September 13, 2012
My lovely Ecuadorian host mother, Rosi, sent me home in 2010 with clippings from a plant she shares with all her friends. I cherish that plant. It lives on the kitchen window sill, growing slowly but heartily, reminding me of her every day.
This month, it finally flowered for the first time. Just one, but it's a start.
Several days later, another rare treat: fog in the Flatirons. This is the view (with a generous zoom) from the park by our house where I take Sonora to do her bidness.
September 3, 2012
The most fascinating thing about Hannah's place, for me, was this:
A week or two earlier, she had discovered this dead owl in a tree on the edge of the property.
How did it die? Why did it get stuck on the branch of this tree?
I was enthralled. I actually was thinking of doing a study on it, going up every week or two to see how it was faring over time. Be glad I didn't, because there would be a lot more dead owl pictures.
Every part of it was intriguing, and I had to resist touching it. I didn't resist getting a few fingers in its under-feathers. Amazingly soft. The down was so soft that I couldn't even feel it against my skin. If it weren't dead, I would want to make a bed in it. Then again, if it were alive, I don't think that would be an option.
Hollow. Dead. Gone.
September 2, 2012
Twenty minutes and a world away.
Our friend Hannah has access to a little escape just up the road from Boulder, a short drive up a windy road and into the near mountains. It's her mother's house, and it's a little dream.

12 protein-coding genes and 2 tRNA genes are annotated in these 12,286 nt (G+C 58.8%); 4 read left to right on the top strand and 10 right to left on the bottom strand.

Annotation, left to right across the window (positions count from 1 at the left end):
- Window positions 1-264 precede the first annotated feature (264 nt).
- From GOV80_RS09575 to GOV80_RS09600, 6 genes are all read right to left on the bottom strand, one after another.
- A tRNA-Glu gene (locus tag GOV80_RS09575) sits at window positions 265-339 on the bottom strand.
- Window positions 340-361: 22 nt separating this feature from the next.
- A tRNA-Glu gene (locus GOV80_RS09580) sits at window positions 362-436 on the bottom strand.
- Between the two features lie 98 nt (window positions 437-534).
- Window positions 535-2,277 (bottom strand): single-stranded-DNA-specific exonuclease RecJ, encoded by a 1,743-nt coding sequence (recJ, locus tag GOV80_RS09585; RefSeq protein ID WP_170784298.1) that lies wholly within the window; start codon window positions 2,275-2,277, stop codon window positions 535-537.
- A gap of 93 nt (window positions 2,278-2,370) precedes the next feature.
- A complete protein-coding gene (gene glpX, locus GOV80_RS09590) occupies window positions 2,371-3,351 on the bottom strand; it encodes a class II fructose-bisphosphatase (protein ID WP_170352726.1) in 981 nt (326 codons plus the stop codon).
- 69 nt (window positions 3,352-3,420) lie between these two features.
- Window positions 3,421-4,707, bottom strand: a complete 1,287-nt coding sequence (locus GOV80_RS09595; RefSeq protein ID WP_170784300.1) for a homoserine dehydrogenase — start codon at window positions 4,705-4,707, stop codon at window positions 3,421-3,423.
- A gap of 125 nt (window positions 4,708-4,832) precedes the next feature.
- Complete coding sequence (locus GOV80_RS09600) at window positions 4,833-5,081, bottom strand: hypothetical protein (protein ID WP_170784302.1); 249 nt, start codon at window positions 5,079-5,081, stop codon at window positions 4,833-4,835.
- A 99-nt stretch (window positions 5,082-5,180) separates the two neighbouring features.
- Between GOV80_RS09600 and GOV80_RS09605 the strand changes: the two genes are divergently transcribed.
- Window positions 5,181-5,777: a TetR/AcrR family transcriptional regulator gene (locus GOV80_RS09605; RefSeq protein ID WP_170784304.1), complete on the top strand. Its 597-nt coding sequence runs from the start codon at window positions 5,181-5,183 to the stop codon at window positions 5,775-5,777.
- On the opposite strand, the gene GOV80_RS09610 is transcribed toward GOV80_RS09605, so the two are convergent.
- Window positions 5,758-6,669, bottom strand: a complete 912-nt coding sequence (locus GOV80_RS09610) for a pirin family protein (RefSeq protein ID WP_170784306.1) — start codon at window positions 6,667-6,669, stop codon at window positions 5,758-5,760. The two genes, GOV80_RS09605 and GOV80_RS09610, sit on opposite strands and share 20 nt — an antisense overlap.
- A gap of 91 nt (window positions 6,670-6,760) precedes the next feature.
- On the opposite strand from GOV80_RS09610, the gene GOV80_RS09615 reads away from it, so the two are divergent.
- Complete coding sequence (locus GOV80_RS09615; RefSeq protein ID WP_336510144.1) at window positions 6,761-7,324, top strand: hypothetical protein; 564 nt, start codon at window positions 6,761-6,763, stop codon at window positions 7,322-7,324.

A group of us went up to grill out, hang out, and, for a few of us, to spend the night. What sold me? We slept in a teepee.
The focus of the evening was on the food.
We all contributed the raw ingredients, and David cooked up a storm.
And, in case you're curious, here's what it looks like to be surprised by a flash when entering the teepee for the night:
The highlight for me was on the following day, which merits its own entry. Read on.
September 1, 2012
A Few Random Things Including the Death of the Fuzzy Slippers
I feel like I have to share on the iceblog that the fuzzy slippers died. My mom sent me the fuzzy slippers for Antarctica and I wore them in my dorm in McMurdo, and loved them, and posted about them.
Sonora had tried a time or two to take our her separation anxiety on them, fortunately failing.
But a visit from a friend's dog resulted in one of the fuzzy slippers losing its eye. I don't know which dog did it. I might have been a joint effort. Either way, when a fuzzy slipper can't see, it might be time to put them both to rest.
Also, Alyson lived with us in early September until heading off to New York for a visit, a road trip west to get her car to the shipping yard, and ultimately to Maui, to live.
Miss you, Pants!
Sonora does too, even though she doesn't realize it.